WBAMC seeing effects from government shutdown

KTSM
Friday, October 4, 2013 - 7:16pm

The government shutdown has the staff worried and upset at William Beaumont Army Medical Center.

Adam Lozano, is the head of clinical support and has had to pick up the pieces these last few days.

"It hasn't been fun. I'll tell you that. It's been difficult, frustrating sometimes," said Lozano.

So far the hospital has sent 246 civilian employees home without pay. Payroll clerks, public affairs and insurance billings staff were the first ones to go.

"It's affecting the entire hospital but the priority here and the focus for command is sustaining patient care and I think we've done that," said Lozano.

 Colonel Michael Heimall, the commander at WBAMC, said they are operating as a fully functional hospital, but had to cut back on certain procedures.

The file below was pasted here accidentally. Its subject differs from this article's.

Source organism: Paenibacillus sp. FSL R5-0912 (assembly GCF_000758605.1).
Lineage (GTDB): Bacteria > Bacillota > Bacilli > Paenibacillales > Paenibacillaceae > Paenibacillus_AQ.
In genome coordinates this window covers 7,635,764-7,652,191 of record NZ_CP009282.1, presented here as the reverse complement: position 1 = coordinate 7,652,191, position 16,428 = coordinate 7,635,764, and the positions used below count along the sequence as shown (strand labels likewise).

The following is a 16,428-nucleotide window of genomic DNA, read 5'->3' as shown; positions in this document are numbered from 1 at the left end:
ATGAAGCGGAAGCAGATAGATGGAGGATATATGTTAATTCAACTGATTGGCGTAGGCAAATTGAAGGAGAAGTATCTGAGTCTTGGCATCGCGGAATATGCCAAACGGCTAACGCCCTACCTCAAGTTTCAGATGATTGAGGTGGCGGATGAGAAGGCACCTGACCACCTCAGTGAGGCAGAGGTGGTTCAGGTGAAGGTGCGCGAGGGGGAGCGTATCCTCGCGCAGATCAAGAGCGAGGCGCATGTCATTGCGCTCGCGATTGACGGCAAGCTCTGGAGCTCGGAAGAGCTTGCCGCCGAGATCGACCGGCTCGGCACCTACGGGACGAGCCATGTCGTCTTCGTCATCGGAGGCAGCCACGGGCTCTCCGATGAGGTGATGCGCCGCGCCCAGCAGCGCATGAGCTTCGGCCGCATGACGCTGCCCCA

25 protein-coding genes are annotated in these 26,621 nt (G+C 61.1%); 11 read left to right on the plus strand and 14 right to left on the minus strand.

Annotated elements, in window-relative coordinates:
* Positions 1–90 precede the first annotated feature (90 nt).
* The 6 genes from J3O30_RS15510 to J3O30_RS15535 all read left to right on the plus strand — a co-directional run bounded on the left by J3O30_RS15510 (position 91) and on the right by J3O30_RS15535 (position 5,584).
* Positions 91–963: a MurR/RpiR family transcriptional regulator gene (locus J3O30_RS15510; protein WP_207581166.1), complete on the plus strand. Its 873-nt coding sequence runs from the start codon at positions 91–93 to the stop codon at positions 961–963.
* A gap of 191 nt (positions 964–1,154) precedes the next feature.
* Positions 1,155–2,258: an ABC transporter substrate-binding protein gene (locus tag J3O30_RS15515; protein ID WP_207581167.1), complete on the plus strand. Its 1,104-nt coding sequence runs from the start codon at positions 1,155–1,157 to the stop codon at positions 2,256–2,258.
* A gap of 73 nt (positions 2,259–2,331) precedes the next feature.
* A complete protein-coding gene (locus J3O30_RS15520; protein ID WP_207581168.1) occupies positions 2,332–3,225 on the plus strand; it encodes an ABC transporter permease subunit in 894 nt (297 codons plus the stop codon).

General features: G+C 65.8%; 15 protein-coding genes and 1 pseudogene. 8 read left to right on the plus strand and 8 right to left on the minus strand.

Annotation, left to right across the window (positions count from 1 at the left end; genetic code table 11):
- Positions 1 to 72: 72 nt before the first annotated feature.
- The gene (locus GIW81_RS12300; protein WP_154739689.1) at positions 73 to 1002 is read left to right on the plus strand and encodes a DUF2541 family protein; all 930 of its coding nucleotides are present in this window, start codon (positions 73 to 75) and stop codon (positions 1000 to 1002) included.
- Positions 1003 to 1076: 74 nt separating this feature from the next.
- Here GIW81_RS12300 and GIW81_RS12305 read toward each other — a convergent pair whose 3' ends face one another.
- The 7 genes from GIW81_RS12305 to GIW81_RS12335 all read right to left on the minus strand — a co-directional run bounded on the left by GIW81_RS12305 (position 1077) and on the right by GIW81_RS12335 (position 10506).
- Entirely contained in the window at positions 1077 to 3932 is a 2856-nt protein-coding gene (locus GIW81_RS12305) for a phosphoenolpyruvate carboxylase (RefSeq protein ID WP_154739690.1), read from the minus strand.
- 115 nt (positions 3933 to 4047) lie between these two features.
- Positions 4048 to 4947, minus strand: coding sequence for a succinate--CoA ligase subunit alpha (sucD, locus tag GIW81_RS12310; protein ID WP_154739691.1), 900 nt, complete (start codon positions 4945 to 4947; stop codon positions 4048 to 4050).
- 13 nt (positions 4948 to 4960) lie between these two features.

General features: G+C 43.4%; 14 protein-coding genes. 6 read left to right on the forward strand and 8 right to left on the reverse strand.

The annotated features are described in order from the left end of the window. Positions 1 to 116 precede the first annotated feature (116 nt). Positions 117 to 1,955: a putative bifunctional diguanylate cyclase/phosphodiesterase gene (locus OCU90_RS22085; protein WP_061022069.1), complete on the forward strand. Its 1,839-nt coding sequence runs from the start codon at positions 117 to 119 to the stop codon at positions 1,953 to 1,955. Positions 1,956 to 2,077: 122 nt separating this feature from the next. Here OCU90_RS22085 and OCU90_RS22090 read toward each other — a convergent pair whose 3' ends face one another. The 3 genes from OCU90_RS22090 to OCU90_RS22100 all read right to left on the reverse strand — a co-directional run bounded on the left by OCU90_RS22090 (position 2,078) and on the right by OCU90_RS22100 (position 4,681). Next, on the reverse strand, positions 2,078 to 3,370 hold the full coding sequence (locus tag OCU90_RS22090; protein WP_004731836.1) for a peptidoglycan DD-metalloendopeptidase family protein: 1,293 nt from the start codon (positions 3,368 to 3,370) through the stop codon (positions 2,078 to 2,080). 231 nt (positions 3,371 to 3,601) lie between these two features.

"Our emergency room is running at full staff. Our inpatient wards are running at full staff. Our outpatient clinics are running at full staff," said Heimall.

Some elective surgeries are being postponed.

"If the physician determines that postponing that surgery will not do any harm to the patient than we're gonna postpone that surgery," said Heimall.

While some services will be canceled, William Beaumont's blood drives will not be.

"20% of the blood that we collect here on Fort Bliss goes to places like Afghanistan to help soldiers on the battle field," said Heimall.

The leader of the troop hosting the blood drive at Fort Bliss says this is the first of many to come for his company.

"From service members going to our brothers that are deployed downrange I think it is a pretty important cause and I've already talked to them about making this a regular occurrence," said Troop Commander Rick Chersicla.

For now Adam Lozano will just have to do the best he can with the staff he has.

"Our association with the military and the tradition that comes with it, I think that's what helps us carry on," said Lozano.

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